IN THE NEWS #450 - Yugoslavia's New President

By Cynthia Kirk

This is Steve Ember with the VOA Special English program IN THE NEWS.

President Clinton has ended several restrictions against Yugoslavia in reaction to the change of government there. The action ends flight restrictions and a ban on oil sales to Yugoslavia. The European Union took similar action Monday.

Yugoslavia's newly elected president, Vojislav Kostunica, said he is ready to renew diplomatic relations with the United States. He spoke after meeting Thursday with American diplomat James O'Brien. It was the highest level talks between the two nations in more than a year. The nations ended ties after the NATO bombing campaign in the Serbian province of Kosovo last year.

The United States and the European Union are supporting Mr. Kostunica in an effort to establish democracy in Yugoslavia. Mr. Kostunica took power after a popular revolt in Serbia last week in which former President Slobodan Milosevic was forced from office.

Opposition leaders had demanded that Mr. Milosevic resign after he was defeated by Mr. Kostunica in elections for Yugoslav president last month. But Mr. Milosevic refused. Widespread demonstrations followed. They resulted in the takeover of the parliament building in Serbia's capital, Belgrade. Mr. Milosevic later resigned.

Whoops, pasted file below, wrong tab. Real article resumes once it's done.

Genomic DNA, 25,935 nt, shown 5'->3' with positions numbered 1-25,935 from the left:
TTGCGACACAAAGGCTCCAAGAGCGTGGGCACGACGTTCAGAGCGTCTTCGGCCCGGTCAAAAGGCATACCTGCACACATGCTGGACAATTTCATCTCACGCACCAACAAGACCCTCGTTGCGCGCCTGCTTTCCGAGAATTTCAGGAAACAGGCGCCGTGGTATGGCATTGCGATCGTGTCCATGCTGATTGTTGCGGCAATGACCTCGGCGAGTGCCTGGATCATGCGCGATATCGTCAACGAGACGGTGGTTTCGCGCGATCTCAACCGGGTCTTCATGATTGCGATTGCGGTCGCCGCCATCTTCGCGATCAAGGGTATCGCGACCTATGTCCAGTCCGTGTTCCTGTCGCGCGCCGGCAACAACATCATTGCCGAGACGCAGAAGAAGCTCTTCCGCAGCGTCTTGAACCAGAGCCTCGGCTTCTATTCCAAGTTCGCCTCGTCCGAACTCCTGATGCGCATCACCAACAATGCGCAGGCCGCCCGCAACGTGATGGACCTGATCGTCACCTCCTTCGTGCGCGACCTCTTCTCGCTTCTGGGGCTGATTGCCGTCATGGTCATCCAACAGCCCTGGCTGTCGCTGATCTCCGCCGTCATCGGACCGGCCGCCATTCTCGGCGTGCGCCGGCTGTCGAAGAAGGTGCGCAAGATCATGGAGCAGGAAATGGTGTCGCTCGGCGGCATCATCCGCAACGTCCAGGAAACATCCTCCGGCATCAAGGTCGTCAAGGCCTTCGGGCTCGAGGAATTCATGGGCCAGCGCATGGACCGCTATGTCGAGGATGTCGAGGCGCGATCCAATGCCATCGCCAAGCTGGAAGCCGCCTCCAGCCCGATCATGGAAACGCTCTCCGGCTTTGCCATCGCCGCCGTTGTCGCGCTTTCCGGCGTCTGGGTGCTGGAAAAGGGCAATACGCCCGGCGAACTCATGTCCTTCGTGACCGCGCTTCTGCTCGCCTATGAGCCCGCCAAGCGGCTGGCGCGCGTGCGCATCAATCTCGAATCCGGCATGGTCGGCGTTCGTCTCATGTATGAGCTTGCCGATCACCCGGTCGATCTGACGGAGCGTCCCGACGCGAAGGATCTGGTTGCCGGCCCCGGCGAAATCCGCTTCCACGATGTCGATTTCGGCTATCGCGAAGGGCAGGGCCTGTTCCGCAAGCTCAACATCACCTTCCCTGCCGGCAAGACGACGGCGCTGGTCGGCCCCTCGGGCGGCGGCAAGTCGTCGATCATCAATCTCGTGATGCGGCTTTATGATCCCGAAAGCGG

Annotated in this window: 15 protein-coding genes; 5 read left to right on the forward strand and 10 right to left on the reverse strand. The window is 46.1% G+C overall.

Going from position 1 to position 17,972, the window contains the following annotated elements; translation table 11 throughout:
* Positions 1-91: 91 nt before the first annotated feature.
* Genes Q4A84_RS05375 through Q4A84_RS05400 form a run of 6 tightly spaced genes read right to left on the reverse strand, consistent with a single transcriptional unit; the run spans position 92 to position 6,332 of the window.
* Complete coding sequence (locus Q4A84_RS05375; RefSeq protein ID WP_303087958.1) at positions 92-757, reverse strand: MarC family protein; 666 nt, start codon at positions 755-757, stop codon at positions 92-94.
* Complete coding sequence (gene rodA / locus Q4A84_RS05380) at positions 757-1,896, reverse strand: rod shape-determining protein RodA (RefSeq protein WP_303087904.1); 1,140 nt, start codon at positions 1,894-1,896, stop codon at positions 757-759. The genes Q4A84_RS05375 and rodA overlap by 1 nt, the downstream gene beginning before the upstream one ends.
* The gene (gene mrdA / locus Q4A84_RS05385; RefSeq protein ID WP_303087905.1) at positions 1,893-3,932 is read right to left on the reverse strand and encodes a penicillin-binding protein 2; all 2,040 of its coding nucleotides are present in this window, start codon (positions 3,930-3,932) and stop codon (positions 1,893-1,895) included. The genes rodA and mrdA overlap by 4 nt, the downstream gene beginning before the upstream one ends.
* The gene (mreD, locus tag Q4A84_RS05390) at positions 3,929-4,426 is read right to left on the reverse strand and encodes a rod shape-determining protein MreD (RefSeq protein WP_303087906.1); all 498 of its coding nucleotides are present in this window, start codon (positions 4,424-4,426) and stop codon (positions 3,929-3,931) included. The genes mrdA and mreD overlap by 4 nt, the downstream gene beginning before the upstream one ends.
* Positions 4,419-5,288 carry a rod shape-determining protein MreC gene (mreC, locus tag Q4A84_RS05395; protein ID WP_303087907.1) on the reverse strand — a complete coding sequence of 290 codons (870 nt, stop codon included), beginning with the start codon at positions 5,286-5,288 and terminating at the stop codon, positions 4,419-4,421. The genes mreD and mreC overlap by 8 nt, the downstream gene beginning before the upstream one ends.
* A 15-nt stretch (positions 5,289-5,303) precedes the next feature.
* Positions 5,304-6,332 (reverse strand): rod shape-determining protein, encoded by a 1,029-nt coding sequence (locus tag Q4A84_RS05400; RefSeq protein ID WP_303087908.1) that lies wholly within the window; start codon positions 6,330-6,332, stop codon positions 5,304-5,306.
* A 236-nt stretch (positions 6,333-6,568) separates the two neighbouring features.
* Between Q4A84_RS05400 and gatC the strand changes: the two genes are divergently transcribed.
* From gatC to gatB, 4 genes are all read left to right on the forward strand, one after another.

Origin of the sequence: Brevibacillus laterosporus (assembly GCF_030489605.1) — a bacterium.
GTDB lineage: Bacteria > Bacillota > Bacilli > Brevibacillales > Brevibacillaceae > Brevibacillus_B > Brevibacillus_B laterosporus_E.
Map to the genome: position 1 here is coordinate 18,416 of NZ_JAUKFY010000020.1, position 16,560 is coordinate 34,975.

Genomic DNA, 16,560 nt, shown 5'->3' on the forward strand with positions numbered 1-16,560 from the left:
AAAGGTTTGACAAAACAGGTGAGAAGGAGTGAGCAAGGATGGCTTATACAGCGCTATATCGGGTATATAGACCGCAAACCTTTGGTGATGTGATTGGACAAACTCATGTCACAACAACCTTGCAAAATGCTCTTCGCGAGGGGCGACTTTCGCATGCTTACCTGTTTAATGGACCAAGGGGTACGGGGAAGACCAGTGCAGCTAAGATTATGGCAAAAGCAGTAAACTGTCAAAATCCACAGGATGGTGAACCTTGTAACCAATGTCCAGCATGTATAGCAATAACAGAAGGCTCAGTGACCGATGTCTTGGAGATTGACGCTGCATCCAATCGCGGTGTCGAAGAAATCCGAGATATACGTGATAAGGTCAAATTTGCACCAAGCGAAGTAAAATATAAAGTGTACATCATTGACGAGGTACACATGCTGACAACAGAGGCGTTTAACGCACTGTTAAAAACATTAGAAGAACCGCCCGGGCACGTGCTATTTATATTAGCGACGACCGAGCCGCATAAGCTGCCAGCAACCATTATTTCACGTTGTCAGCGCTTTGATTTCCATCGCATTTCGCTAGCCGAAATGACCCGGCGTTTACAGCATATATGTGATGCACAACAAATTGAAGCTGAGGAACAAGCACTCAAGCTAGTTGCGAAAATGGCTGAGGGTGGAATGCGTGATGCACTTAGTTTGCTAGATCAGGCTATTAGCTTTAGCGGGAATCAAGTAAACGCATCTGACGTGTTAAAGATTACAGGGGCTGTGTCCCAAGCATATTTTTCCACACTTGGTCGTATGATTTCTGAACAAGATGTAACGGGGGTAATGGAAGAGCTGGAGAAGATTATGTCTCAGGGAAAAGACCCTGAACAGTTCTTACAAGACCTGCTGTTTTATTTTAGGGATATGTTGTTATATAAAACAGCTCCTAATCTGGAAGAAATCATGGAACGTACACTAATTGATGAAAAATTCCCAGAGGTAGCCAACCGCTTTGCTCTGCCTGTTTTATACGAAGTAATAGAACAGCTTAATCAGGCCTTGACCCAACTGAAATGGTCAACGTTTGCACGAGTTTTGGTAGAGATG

Slobodan Milosevic came to power in Yugoslavia in Nineteen-Eighty-Nine. Under his dictatorship, the country suffered through ethnic conflicts and economic problems. Two years ago, Mr. Milosevic led a violent campaign against ethnic Albanian separatists in the Serbian province of Kosovo. NATO forces led a bombing campaign that forced Mr. Milosevic to withdraw Yugoslav troops from Kosovo. He has been charged with war crimes by an international war crimes court.

Yugoslavia includes the republics of Serbia and Montenegro. Each has its own president and legislature. They are elected separately from the federal president and parliament.

Vojislav Kostunica is recognized as the new Yugoslav president and has the support of the federal parliament. But allies of Mr. Milosevic still hold a majority in Serbia's parliament and control the Serbian presidency. Serbia is home to ninety percent of the Yugoslav population. Control of the republic is important to both sides.

Mr. Kostunica wants to form a temporary government in Serbia and hold new legislative elections in December. New elections would give his democratic party coalition a chance to extend its control in Serbia. But some allies of Mr. Milosevic have resisted Mr. Kostunica's efforts. They threatened to regain control of the country.

Mr. Kostunica had given Mr. Milosevic's Socialist party allies until Friday to agree to his demands. President Kostunica says the Socialists have now agreed to accept elections in Serbia in December.

This VOA Special English program IN THE NEWS, was written by Cynthia Kirk. This is Steve Ember.

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